Under the Dome, by Stephen King

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With a writer as prolific as Stephen King (or Anne Rice, John Updike, etc), there reaches a point where it’s hard to judge each successive work on its own merits — the impulse becomes to judge it against the rest of the writer’s oevre. Is Pandora better than Tale of the Body Thief, but pales in comparison to Interview with a Vampire? Is this book perhaps good in its own right, but rehashing themes that the author’s already done? Is To the End of Time the actualfax worst book that Updike has ever written? Is Under the Dome on par with King’s early classics, or just one of his potboilers?

Well friends, I have no idea, because I don’t actually read Stephen King! The only other book of his I’ve read was The Dead Zone (oh right, and The Gunslinger, ages ago, but I’ve been told that’s quite different from King’s usual style), so my experience with Under the Dome was largely uncolored by his previous books. And in a nutshell, my experience was:

Stephen King does Battle Royale, and does it fuckin’ aces.

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Republic of Thieves, by Scott Lynch

…is grate!!

So this is his third in the series that began with Lies of Locke Lamora, a book that made quite a splash some years back for being extremely clever and just so damn fun. (Think Robin Hood crossed with Ocean’s 11, with banter and camaraderie that Joss Whedon would envy.)

Unfortunately, when the next book came out, Red Seas Under Red Skies, it was… disappointing. It’s been years since I read it, so I don’t remember it well enough to analyze why it failed, but it didn’t have anywhere near the same verve as the first one. I, and a lot of other readers, concluded that whatever perfect storm had produced LoLL, Lynch didn’t know how to make it strike twice. Repeated delays on the release of Republic of Thieves seemed to confirm those fears, cuz books don’t get delayed when the author is on their game and writing like a house on fire.

…Or maybe they do, because Republic of Thieves is a gem and a joy that lives up to all expectations set by Lies of Locke Lamora. The dregs of RSURS‘s tortured plot get flushed away in short order, and our bold heroes Locke and Jean are back in the game. The game this time is to steal an election — and across the table, their opponent is Sabetha.

Oh yeah, you heard me. She’s finally in it. And because analyzing failure is more instructive than analyzing success, I’m going to spend the rest of this post turning a magnifying glass on the fly in Locke Lamora‘s ointment: Lynch’s weaknesses with women.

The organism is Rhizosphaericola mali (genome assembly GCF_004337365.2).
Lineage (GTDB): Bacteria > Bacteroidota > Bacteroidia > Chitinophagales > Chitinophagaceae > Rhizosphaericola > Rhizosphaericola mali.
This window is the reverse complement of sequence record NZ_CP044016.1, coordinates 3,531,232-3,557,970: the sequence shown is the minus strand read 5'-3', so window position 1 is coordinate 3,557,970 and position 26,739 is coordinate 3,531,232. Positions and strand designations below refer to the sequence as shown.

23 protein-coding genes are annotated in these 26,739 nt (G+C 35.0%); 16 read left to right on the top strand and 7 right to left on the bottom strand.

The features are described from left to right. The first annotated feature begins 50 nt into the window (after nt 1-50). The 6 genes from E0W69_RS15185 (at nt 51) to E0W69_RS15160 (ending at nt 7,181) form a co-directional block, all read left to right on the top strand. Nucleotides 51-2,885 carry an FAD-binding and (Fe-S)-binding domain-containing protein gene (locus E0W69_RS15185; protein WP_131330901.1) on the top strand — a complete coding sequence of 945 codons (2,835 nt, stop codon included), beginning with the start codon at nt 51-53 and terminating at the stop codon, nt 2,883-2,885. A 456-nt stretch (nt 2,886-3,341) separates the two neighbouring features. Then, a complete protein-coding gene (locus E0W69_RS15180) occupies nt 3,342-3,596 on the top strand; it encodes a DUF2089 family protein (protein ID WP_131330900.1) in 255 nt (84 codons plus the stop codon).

That most strange and terrible of beasts, The Female Character

Gremble conlangs for Dragon Age

So this morning I wrote a program to generate elvish names for Dragon Age, because apparently I have no idea how to prioritize. There was already a name-gen for this out there, but the results it threw were overwhelmingly unusable, and often in blatant violation of the phonological rules that had been established (what? WHAT. COME AT ME BRO, THERE IS NO ‘C’ IN THIS LANGUAGE) so I made my own. It’s pretty cool, if I do say so myself.

Discussion about reverse-engineering a conlang under the cut

On the Other Hand, Death, by Richard Stevenson (42/107)

(Hey harpijka, I finally read it!! :D)

So a friend of mine has been agitating for years that I should read the Donald Strachey series, seeing as how they’re “mystery with a gay” rather than “gay with a mystery,” of the torsos-on-the-cover variety, but they’re quite old (first one was published in 1979) and I’d been having trouble getting my hands on them.

Then I moved to California, and suddenly I’m in the same town as the Lavender Library, repository of all books gay, and holy cats, I thought I knew a thing or two about gay fiction but I’ve got nothing on them. And lo and behold, they’ve got the Strachey series — which is good, because I own books 2 and 4, but not books 1 and 3. ::le sigh::

Talkin’ bout books 1-3, no spoilers

Stigma, by Erving Goffman

So there I am in my favorite gay dive bar, and I turn around and there is this fantastically hot guy standing there. Who’s seen Leverage, show of hands? This guy looked like Eliot when Eliot is doing his geek-chic disguise, with the glasses and his hair back in a ponytail. Commence gnawing on table.

Guy-who-looked-like-Eliot had been chatting animatedly with an obviously-straight girl, then at one point reached over to stub out a cigarette in the ashtray next to me. He glances up, our eyes catch, and I say,

“Hi.” :)

Which is apparently as good a pickup line as any, because he stayed and we got to talking. Got to talking about ~books!~, I don’t even know how, first about Fantasy That Doesn’t Suck, and then he said he tended to read more nonfiction, and I asked about his most recent reading and he said,

“Oh! Ah — yeah, it’s called, uhm, Pedagogy of the Oppressed.”

Sir, can I marry you? Like, right now?

Cuz usually I’m the one busting out shit like “Pedagogy of the Oppressed” in bar chat, and then watching the other person’s eyes glaze over, sometimes accompanied with a vague, “Wow, so you must be really smart, huh? o_o” To which I’m so tempted to say, I KNOW I AM, BUT WHAT ARE YOU?

…Which is why I rarely get laid. And I am okay with this.

“Oh oh oh!” I said. “If you’re interested in that sort of thing, then you should read Stigma, by Erving Goffman — it’s about how stigmatized minorities control perceptions of their identity. It’s a bit dated in its language, but still extremely insightful.”

Which is how I got his number, and a date a couple days later.

So let's talk about 'Stigma: Notes on a Spoiled Identity'